Which brings me to my problems with Tokophobia. Directed and written by someone I am really fond of and lucky to call a friend, the short left me full of nothing but anger and offense. So, for those that haven’t seen it or haven’t heard about it, here’s the basic gist. The film is about a woman who, after finding out she’s pregnant, decides to self administer an abortion. And that’s it. It’s gritty, it’s blunt, it’s incredibly uncompromising but it’s also very superficial and empty. I’m not someone who believes that all films should have a ‘proper’ narrative, ending etc. but Tokophobia placed nothing it showed on-screen in context. I’ve only mentioned some of my issues, and whilst I’ve laid myself a little too bare for everyone to read, I’ve held a hell of a lot back. As a person, I felt incredibly undermined. As someone with tokophobia, I felt that the filmmakers were nothing but psychologically, emotionally and psychosexually ignorant towards the subject. The film starts, the lead finds out she’s pregnant and then gets on with getting rid of it. Abortion is a socially and personally complex issue, and my major gripe was that the film presented the character almost as a villain due to a lack of any reasoning or attempt at understanding. It made me feel like I was a bad person for feeling the way I do, something which, whilst I don’t expect any of you to understand or sympathise with me on, I’ m certainly not sorry for.

That said, it’s refreshing to see a film like Tokophobia played at a festival and generate the discussion it did. Film is a powerful and important medium and anyone who disagrees with that would be stupid to. The fact that in this instance it was used to highlight an issue that isn’t spoken of often (I have never read anything in any women’s magazines about it which you might assume would be a forum for it to be discussed) and is very gender centric is rather interesting. Even more interesting is the fact that it was written and directed by three men, an incredibly superficial and one-sided point of view on something that they will never fully experience, and not just to the degree that they depicted. After walking out of the cinema once it had finished, it was also interesting to note the responses it generated amongst those who had watched it. Every woman I spoke to (which I am aware is not every woman who saw it then or has since at other festivals and is certainly not reflective of the whole female audience who do eventually see it, let alone an entire gender population) unanimously hated it and agreed that it appeared to be horror for the sake of ‘shocking horror’. Men on the other hand seemed mixed. A few I spoke to were also offended whilst some others readily admitted that they thought it was good because as a man they could never fully sympathise or comprehend an experience that they are biologically excluded from (and in that sense I mean being pregnant and giving birth). My issues with it aside (which also include a very strong sense of guilt and sadness as I want to like something that my friend has done, I do actually feel terrible writing badly about it), the film is well-edited and directed and works as a short. I have no problem with a film that generates discussion, thought and education, and in that instance if you get a chance to watch it, I highly recommend that you do. If you are very easily offended however, I’d stay away.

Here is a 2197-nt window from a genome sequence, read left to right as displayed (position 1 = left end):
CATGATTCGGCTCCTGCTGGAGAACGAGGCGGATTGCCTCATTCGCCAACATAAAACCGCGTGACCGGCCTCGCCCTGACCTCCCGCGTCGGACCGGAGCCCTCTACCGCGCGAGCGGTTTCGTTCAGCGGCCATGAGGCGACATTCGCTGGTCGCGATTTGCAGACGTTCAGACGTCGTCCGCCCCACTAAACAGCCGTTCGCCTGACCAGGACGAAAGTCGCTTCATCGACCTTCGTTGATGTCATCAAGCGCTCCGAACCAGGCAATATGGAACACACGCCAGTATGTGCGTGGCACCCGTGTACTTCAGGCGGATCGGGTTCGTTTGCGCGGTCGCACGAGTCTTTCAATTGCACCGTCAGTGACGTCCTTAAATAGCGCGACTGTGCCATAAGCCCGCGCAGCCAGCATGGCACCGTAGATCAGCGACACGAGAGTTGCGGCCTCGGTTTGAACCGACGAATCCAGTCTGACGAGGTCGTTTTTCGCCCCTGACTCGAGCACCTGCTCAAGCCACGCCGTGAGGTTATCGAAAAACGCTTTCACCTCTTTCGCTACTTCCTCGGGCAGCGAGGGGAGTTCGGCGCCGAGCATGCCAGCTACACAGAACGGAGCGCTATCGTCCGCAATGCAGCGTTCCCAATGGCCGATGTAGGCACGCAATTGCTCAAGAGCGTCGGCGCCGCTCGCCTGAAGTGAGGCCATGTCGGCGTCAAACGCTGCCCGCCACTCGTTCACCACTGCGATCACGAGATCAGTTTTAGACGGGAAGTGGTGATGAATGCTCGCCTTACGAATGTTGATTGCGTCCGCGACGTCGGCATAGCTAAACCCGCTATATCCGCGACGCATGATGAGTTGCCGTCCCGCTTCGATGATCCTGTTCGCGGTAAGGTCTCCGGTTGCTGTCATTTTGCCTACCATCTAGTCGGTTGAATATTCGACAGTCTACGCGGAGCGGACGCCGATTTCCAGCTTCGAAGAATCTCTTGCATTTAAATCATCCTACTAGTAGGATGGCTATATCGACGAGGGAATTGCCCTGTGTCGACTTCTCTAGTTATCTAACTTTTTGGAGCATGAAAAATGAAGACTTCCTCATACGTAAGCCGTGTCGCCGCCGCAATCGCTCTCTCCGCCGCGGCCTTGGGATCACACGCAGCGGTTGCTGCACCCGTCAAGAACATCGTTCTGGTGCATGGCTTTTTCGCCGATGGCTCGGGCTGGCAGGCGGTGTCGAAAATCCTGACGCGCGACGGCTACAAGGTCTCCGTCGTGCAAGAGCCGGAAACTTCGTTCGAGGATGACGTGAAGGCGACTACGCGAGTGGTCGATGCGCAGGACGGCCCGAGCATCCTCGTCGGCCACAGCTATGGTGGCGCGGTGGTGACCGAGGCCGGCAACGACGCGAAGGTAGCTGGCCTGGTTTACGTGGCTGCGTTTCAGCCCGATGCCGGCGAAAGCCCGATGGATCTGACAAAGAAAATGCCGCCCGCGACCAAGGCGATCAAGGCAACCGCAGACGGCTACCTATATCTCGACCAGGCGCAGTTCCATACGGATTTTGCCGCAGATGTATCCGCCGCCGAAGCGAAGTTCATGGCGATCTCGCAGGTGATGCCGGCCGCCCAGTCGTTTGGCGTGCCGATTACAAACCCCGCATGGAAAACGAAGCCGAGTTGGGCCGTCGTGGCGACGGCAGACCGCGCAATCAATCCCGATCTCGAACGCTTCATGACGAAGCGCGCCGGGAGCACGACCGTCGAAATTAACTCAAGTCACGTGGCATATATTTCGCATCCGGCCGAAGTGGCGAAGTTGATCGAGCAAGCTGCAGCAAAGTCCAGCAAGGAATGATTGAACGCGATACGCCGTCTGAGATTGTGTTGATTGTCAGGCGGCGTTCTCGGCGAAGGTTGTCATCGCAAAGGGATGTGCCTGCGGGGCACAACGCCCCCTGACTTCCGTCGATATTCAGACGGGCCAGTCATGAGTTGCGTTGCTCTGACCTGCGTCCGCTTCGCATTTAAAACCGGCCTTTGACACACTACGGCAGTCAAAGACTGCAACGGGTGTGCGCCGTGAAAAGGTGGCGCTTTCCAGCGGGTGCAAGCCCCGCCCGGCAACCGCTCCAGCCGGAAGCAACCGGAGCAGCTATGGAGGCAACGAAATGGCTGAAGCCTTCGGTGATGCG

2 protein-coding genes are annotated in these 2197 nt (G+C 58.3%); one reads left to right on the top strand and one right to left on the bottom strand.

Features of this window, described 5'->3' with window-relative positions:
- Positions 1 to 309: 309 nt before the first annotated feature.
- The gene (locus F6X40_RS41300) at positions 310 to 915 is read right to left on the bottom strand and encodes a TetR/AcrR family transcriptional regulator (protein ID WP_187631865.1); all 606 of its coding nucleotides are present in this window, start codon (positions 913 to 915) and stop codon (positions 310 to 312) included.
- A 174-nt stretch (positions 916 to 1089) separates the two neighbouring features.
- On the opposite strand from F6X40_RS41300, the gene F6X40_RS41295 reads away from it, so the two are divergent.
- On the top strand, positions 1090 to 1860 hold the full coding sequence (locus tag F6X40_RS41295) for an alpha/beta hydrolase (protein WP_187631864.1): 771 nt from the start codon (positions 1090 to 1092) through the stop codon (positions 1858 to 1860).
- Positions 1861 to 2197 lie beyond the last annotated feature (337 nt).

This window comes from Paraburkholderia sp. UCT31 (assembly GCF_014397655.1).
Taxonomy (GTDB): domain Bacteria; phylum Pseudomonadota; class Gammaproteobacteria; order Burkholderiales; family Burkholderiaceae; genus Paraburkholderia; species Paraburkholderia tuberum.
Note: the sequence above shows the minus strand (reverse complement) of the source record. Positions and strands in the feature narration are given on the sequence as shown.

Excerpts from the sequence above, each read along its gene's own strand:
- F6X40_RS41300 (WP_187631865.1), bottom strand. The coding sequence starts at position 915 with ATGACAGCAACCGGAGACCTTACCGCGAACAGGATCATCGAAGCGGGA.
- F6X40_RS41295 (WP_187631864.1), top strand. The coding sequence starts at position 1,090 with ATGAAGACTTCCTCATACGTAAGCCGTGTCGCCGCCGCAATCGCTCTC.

And after all of that, the only thing I have left to say is congratulations to my friend and those others involved in making the short for using the medium to create something challenging and being given the opportunity to share it with different audiences around the world. I might not have overly liked it, but I’m still able to detach myself enough from it to say I’m proud of you all!

One Response to “An Open Letter to ‘Tokophobia’…”

  1. Daphne Schmaphne (@bythesheetstore) September 26, 2012 at 11:08 pm #

    Really interesting article, Lydia, and very brave of you to be so open about the issues you have faced. I feel a similar way to you, though I don’t know if I could say I suffer from the same phobia – for my the actual process of childbirth – labour etc – terrifies me beyond belief. This is a really important post, I think more people should know about this!

    H x